The ROS levels among control and different treated groups showed significant change (F(7,48) = 54.85, p < 0.001; Figure 2D). As compared to the untreated (CTRL) synaptosomes, the ROS level significantly decreased upon treatment with NA (p < 0.001), while it significantly increased when treated with H2O2 (p < 0.001) or Vit C (p < 0.001); Vit E was ineffective. The H2O2-induced increase in ROS level was prevented by pre-treatment of the synaptosomes with either NA or Vit E; while, Vit C enhanced (p < 0.001) the effect of H2O2 on ROS levels.

In vitro Cell Culture Studies

Neuro2a and C6 Cell Viability Was Dependent on NA Doses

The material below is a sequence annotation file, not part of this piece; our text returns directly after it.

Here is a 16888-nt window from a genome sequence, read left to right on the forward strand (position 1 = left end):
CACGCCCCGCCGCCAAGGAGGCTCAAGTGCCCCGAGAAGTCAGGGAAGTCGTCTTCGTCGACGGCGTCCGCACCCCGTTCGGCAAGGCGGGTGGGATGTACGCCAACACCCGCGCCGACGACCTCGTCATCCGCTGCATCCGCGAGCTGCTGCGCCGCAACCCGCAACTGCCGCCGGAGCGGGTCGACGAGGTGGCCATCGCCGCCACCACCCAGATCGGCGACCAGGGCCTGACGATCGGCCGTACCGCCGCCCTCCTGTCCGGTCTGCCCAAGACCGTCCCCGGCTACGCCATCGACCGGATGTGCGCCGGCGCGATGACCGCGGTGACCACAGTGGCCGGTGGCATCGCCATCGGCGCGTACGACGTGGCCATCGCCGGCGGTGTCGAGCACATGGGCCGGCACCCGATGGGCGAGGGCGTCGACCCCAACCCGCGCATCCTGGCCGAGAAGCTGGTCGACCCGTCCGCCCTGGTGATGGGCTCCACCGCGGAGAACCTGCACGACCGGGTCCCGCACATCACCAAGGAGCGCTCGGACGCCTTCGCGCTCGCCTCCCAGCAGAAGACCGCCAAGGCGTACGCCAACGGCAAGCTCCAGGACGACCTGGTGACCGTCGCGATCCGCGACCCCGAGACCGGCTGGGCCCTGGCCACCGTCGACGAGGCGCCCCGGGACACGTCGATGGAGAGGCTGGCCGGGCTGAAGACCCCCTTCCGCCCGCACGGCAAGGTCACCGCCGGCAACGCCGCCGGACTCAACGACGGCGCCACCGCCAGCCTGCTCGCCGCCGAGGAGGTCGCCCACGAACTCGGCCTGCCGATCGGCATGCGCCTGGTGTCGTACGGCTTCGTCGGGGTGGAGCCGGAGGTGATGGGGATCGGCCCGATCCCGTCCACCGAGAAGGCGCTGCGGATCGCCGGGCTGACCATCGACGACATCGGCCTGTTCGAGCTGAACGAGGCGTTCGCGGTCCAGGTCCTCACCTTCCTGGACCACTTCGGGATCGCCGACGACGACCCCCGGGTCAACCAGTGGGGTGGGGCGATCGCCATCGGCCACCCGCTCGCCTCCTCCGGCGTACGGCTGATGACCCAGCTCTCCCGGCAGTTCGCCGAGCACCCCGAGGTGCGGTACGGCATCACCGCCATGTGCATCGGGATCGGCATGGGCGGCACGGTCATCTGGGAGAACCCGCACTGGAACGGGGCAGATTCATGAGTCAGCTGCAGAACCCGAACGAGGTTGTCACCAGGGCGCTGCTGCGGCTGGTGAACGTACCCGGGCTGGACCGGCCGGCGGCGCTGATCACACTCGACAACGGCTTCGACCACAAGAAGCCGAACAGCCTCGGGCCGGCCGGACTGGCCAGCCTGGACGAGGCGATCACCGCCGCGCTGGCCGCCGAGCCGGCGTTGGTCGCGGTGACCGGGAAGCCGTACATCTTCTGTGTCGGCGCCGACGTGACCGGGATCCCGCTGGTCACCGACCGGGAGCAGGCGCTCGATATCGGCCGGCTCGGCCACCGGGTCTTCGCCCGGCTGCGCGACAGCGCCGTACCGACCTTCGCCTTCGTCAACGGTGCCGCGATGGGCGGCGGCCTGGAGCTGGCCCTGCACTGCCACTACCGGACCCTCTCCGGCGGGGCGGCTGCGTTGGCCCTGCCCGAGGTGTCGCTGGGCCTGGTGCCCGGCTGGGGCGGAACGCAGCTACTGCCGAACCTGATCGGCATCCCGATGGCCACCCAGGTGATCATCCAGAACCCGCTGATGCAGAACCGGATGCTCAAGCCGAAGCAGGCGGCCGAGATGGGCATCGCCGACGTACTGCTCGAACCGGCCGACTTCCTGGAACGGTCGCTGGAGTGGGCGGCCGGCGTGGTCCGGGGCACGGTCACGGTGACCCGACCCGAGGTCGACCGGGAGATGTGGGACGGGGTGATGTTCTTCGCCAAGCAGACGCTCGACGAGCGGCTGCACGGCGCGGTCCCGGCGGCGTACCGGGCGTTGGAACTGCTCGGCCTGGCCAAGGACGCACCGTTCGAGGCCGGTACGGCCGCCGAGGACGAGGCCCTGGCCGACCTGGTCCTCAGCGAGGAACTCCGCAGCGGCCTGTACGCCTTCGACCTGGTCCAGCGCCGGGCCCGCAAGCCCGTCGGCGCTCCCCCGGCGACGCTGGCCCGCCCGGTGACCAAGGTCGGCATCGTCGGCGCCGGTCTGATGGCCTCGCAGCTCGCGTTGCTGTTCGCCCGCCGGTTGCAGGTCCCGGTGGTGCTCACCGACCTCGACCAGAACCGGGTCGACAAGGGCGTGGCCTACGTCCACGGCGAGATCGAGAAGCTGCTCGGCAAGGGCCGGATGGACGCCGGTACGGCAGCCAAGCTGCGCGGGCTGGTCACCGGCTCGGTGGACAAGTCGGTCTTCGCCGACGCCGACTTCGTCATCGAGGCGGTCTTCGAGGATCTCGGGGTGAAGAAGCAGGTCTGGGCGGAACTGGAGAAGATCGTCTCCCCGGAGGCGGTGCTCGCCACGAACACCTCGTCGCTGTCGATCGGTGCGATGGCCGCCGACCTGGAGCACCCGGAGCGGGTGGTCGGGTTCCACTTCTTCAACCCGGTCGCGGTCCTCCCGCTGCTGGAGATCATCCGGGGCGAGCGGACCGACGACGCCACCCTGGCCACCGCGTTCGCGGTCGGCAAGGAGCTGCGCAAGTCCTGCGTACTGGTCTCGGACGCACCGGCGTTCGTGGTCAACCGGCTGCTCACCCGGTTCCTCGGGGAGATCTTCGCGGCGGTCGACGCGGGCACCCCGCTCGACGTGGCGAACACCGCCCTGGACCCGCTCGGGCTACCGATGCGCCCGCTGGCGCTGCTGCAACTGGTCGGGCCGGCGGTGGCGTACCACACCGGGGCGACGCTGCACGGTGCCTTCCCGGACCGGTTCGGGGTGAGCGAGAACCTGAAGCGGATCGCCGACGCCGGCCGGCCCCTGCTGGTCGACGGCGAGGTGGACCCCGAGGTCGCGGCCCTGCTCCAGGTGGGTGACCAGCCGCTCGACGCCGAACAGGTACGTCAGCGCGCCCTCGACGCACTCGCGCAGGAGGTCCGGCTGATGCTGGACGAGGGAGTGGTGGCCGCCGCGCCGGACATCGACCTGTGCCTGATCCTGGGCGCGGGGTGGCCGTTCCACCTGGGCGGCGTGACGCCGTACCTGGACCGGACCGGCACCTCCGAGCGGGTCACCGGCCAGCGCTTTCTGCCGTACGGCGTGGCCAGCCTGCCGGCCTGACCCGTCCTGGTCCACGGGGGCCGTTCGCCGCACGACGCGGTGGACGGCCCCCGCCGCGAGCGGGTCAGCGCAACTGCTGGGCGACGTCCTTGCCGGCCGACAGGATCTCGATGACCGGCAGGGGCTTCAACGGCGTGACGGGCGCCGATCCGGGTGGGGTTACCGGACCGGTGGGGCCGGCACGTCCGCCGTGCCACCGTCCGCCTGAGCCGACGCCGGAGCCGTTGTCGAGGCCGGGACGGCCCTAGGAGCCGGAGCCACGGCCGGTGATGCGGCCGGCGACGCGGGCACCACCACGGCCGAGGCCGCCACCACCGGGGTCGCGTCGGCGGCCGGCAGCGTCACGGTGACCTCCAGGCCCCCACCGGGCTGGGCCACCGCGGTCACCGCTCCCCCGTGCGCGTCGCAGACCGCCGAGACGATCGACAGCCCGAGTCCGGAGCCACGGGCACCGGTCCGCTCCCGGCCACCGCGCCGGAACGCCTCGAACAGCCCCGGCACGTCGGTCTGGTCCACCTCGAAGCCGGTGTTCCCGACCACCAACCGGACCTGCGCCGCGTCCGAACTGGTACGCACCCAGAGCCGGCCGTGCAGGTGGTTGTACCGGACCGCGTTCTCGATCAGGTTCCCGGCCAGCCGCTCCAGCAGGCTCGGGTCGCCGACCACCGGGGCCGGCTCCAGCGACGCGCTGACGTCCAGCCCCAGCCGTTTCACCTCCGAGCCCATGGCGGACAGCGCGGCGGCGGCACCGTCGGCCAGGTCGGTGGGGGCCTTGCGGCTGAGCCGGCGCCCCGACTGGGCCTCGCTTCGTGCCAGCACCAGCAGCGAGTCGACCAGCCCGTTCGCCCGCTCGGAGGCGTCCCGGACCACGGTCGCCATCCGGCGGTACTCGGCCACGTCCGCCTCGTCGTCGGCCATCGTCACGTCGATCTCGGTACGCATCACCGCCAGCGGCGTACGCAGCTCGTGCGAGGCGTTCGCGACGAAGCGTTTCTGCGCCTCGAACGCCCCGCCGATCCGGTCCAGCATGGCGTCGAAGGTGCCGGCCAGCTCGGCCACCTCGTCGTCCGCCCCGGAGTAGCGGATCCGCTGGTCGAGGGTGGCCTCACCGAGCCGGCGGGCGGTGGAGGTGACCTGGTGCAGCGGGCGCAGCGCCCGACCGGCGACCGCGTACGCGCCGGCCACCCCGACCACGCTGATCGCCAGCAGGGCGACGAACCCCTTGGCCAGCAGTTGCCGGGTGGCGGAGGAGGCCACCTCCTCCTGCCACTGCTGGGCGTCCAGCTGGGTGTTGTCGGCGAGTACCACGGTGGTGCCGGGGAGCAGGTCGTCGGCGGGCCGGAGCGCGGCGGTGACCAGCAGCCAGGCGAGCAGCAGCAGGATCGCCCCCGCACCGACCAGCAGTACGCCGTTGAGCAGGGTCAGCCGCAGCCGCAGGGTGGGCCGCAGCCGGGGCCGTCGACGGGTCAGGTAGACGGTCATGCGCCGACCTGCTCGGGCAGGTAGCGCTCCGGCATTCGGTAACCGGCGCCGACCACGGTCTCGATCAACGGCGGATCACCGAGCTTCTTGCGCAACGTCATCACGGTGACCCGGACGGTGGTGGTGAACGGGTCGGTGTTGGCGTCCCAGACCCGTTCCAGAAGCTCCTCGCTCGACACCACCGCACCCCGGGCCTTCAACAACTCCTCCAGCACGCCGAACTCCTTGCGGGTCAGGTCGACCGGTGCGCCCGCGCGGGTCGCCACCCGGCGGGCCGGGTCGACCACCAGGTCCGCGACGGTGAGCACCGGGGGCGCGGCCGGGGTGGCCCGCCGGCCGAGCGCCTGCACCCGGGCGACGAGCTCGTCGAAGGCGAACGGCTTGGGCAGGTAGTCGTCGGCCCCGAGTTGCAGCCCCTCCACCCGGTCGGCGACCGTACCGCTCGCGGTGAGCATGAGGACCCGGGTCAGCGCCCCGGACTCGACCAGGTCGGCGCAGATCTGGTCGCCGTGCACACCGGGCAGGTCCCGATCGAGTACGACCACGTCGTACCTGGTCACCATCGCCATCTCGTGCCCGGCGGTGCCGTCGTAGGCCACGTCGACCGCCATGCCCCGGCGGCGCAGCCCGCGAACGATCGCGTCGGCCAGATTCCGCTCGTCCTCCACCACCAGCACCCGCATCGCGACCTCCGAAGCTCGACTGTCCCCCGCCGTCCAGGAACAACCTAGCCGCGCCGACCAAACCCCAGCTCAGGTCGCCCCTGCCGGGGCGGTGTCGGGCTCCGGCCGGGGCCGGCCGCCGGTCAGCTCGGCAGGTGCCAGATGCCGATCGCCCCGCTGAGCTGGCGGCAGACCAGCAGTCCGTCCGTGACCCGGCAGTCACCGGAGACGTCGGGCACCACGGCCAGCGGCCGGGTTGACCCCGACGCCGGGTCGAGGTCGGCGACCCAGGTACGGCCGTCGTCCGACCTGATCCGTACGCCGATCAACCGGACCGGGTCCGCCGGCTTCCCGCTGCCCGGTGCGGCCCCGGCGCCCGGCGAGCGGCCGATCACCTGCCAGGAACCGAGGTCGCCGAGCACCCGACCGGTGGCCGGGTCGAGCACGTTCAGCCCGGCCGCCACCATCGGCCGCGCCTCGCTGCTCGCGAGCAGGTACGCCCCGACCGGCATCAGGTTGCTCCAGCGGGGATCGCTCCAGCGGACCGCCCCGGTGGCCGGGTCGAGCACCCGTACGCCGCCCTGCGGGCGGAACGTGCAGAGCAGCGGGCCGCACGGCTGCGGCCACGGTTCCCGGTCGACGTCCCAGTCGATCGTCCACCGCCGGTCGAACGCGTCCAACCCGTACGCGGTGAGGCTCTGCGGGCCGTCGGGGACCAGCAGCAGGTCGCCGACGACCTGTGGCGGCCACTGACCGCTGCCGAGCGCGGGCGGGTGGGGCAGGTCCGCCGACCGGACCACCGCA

Dose responses of H2O2 and NA on Neuro2a and C6 cell viability were tested using an MTT assay. Neuro2a and C6 cells were treated with 0.1–1 mM H2O2 or NA (doses are shown in the Figures 3A,B) for 12 h and 24 h. The viability of neither Neuro2a (Figure 3A) nor C6 (Figure 3B) cells was affected by low doses (up to 10 μM) of NA; however, it was reduced upon exposure to higher doses (>10 μM) of NA and H2O2 for 24 h. Morphological features of the cultured cells like surface granulation, relative roundedness and their increased non-adherence (detachment) to the plate surface in the presence of H2O2 suggested cellular stress and damage, which were prevented if the cells were pre-treated with 10 μM NA (Figure 3C). Based on the dose response findings (Figure 3), we used 10 μM NA for assessing its protective role on H2O2-induced oxidative damage in Neuro2a and C6 cells.

FIGURE 3